Trooper laid to rest in Madison a hero
As a five-year-old boy, John Martin Harris declared to his father he wanted to be a “policeman” and he never wavered.
John Martin knew his “why” early in life, his father, Jimmy Harris, said at the state trooper’s funeral on Tuesday at the Broadmoor Baptist Church in Madison. Harris was a member of Madison United Methodist Church, but because of the large crowd the service was moved to Broadmoor.
“I asked John Martin when he was 5 years old, ‘What are you going to be?’ ‘Policeman,’” Jimmy Harris said.
“I asked him at 6, 7, 8, 9 — ‘policeman.’ He never moved. At 10 I asked him. ‘Policeman.’ At 15 I asked him. ‘Policeman.’ Seventeen, ‘policeman.’ You know what he asked me when he was 18 years old? He said, ‘Daddy, I want to be emancipated.’”
Jimmy Harris said John Harris wanted to be emancipated so he could become a policeman before he turned 21, which he did shortly after becoming emancipated.
Jimmy Harris of Clarksdale said he was proud of his son, who died Friday after being struck by a dump truck west of Canton during a routine traffic stop.
“I am so proud that my son was a trooper,” Jimmy Harris said to the troopers assembled. “Y’all are an elite group of individuals who possess character, integrity — all the qualities that you would want your son or daughter to have.”
Jimmy Harris said that in Jackson his son was known simply as John. “In the Delta he is John Martin,” he said.
When John Martin asked his dad to be his best man, he told him that the best man should be the groom’s best friend.
“He looks at me and he said, ‘Daddy you are. You are,’” Jimmy Harris said.
“At the rehearsal dinner, he gives me this. A little cardholder. (It is full of highway patrol cards right now.) If you read the inscription in it it reads, ‘Best man once. My hero always.’”
Jimmy Harris went on to say that John Martin had only wanted two things in life, to be a state trooper and to be a hero.
“Look around. He got it. He got both. He was a trooper, and he was a hero,” Jimmy Harris said to the assembled group of hundreds including friends, family, state dignitaries and law enforcement officials from Mississippi, Florida and Alabama, among others. “Heaven got a twofer. A top cop and a super trooper.”
Gov. Tate Reeves lauded John Martin’s service. “Mississippi is a better place because of Trooper John Harris,” he said. “And likely more importantly to John, Mississippi is a safer place because of Trooper John Harris.”
The governor went on to say, “We must take this tragedy as a stark reminder of how fragile life on Earth can be....and of the dangers and sacrifices our law enforcement officers face each day. We must hold his family close....his mom, his dad, wife and children....and we must also hold all of his brothers and sisters in blue close as well!”
Col. Randy Ginn, chief of the Mississippi Highway Patrol, said it didn’t take long after patrol school to get to know John Martin.
He was determined, Ginn said. He was determined to seize the opportunity when he felt like it was his time to go to patrol school and he was “determined to get in and to stay in and that he did.”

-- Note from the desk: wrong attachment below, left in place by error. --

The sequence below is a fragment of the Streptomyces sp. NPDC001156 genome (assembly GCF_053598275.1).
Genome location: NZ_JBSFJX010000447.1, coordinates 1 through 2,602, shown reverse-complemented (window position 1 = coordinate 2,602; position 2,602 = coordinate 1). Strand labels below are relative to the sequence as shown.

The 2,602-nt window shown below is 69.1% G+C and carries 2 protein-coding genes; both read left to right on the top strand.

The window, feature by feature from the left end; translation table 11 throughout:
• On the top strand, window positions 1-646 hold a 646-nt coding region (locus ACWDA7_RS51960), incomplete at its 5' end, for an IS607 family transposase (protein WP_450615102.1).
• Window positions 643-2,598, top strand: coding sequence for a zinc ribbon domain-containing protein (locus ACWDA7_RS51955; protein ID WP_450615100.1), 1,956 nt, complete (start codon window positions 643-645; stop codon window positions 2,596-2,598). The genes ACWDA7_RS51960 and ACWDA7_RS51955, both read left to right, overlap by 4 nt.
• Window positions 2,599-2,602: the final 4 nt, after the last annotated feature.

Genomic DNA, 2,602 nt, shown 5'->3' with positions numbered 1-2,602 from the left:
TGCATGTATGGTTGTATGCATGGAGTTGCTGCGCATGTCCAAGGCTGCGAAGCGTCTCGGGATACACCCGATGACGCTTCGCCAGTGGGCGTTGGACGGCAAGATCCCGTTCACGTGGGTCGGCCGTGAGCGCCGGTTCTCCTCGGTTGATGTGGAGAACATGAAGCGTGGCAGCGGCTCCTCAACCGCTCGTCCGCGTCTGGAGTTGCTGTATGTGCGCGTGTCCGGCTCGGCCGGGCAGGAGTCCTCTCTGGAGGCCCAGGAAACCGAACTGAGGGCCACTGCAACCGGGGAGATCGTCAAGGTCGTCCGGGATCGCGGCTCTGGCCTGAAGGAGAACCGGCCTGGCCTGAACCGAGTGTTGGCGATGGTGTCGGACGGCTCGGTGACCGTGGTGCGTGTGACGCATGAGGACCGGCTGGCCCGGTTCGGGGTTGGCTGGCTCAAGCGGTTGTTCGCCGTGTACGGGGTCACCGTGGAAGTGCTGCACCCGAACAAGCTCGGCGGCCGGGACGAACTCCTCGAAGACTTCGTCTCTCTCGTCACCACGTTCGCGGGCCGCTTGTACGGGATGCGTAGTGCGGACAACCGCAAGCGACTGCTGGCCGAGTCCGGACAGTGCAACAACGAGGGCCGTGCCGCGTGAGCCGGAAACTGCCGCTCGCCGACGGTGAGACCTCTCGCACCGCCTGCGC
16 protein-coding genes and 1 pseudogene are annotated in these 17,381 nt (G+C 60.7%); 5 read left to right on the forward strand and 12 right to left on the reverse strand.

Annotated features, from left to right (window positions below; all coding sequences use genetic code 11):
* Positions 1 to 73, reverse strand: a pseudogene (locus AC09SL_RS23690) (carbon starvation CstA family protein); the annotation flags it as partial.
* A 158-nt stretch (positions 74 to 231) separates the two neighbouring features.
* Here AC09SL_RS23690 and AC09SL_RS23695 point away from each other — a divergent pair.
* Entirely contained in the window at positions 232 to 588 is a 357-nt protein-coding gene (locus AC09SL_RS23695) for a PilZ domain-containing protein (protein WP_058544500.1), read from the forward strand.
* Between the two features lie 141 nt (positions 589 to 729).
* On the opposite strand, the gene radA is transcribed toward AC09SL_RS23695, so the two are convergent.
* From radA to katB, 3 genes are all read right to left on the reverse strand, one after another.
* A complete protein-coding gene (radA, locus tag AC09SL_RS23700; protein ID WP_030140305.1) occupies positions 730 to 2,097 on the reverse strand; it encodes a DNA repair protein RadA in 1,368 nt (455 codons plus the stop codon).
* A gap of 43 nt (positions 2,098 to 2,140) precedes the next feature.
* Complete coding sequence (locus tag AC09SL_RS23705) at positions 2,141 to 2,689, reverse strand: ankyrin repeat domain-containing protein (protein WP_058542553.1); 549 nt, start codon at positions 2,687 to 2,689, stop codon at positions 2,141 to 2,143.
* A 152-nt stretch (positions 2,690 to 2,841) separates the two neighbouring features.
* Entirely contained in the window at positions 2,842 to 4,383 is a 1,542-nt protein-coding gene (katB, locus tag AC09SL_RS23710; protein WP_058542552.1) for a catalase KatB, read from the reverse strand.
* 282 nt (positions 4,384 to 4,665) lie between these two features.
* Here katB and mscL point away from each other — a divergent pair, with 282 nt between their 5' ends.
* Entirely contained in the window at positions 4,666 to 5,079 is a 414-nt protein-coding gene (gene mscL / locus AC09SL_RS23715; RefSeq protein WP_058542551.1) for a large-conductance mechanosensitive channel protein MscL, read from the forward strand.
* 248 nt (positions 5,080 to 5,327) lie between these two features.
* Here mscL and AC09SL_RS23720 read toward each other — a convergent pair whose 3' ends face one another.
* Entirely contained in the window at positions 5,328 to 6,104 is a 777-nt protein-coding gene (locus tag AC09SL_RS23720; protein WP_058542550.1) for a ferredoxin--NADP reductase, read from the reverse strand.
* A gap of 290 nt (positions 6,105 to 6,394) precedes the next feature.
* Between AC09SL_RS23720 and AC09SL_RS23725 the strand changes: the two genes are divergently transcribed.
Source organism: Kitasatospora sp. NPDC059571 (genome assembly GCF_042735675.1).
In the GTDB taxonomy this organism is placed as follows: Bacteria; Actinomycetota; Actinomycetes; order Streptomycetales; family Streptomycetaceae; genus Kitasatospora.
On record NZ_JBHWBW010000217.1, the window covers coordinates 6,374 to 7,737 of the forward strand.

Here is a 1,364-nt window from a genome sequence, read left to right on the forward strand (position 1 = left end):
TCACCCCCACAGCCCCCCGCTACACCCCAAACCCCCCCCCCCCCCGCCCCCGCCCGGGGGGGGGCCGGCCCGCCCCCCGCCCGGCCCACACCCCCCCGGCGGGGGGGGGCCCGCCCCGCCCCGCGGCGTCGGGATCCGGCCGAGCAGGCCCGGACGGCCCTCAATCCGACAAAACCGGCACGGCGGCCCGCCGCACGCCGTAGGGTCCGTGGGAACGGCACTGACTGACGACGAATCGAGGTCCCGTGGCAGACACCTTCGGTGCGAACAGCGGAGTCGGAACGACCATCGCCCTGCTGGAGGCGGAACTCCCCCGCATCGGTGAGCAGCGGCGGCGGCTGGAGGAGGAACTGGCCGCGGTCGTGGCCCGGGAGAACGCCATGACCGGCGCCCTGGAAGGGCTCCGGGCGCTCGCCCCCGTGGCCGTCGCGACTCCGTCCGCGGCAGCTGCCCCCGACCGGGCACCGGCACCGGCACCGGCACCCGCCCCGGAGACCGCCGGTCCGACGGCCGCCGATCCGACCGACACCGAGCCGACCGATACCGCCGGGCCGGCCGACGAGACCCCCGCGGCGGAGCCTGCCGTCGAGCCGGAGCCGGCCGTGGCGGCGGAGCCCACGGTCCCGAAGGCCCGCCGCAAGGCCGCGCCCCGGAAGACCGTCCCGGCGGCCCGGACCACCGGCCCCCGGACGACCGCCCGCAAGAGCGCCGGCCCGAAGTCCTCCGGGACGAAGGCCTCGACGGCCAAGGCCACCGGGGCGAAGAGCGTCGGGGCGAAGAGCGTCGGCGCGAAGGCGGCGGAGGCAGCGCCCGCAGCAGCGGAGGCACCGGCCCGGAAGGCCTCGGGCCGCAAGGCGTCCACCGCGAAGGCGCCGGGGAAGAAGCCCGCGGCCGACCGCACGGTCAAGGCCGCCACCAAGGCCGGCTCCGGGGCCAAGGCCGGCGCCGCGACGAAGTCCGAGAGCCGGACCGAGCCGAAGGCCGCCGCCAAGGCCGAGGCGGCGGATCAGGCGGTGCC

Ginn attributed the trooper’s determination to his upbringing.
“I think that probably comes from his upbringing and probably with his brothers and friends and all the things that you do growing up you get a determination to do what you want to do,” he said. “Then you go after it when you have the opportunity.”
He didn’t just want to get there, Ginn said. “He wanted to get through and finish what he had started. That he very well did. He earned everything he got in life and he earned the opportunity to join us in the highway patrol and to serve as a trooper.”
John Martin was dedicated, but he loved life, Ginn said. “He loved his family, his wife and his children and he loved what he did because he loved serving people and making a difference and he went about — if you know his career — making a difference everywhere that he was. The things that he faced and the challenges that he faced when he was at Friar’s Point and then at Madison County and then as he has come through Richland and into the Highway Patrol.
“When I talk to people who have worked with him at all of those places all of them said the same thing about John. He was determined to do it right and he wasn’t going to quit. He wanted to be a part of the solution of what’s going on in society. John was dedicated in the job he had with us even to the point that he would come out and work when he didn’t have to because he knew somebody else was gone and they were short-handed, or knew it was a holiday and there would be extra people on the road and he would come out. He would drive to Louisiana to help take off a load of dope if that needed to be done. He was driven. He was determined and he was dedicated.”
The Rev. Barry Male, John’s Martin’s pastor at Madison United Methodist and the one who delivered the message at the funeral, said he talked to John Martin’s youth pastor this week.
“Can you imagine who John was at 13? I talked to his youth pastor who at that time was only a 19-year-old kid,” he said.
His youth pastor at Clarksdale Methodist was Eddie Rester. “I want to close with what Rev. Rester said about John Martin. Here is what he said, ‘I was a rookie youth director at Clarksdale Methodist when I met John Martin, he was simply a force of nature as a 13-year-old kid and some of you can testify to that. He was the kid who had the ability to drive me crazy with his energy and recklessness but then he would amaze me with his generous heart for others in depth of faith he was always John Martin no more and no less. Fearless, true, faithful.’”